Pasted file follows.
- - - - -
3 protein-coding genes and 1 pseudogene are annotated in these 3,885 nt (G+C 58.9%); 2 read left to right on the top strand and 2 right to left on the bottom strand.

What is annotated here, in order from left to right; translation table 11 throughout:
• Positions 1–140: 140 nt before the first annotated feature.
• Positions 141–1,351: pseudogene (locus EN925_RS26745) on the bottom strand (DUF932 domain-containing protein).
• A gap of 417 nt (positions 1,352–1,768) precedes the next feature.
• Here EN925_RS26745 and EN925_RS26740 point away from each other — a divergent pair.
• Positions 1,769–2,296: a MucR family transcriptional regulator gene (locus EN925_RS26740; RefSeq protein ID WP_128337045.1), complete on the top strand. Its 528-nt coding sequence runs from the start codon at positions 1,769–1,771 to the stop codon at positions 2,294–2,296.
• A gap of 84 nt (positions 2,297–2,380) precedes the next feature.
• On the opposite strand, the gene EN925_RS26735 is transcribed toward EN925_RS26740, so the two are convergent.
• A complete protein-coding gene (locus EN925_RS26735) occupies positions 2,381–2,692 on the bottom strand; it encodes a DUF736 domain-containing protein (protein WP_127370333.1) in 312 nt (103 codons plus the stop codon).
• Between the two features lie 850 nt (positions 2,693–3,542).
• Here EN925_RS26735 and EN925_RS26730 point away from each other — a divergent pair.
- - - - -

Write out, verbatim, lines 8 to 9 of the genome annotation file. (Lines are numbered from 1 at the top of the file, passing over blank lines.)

• A gap of 84 nt (positions 2,297–2,380) precedes the next feature.
• On the opposite strand, the gene EN925_RS26735 is transcribed toward EN925_RS26740, so the two are convergent.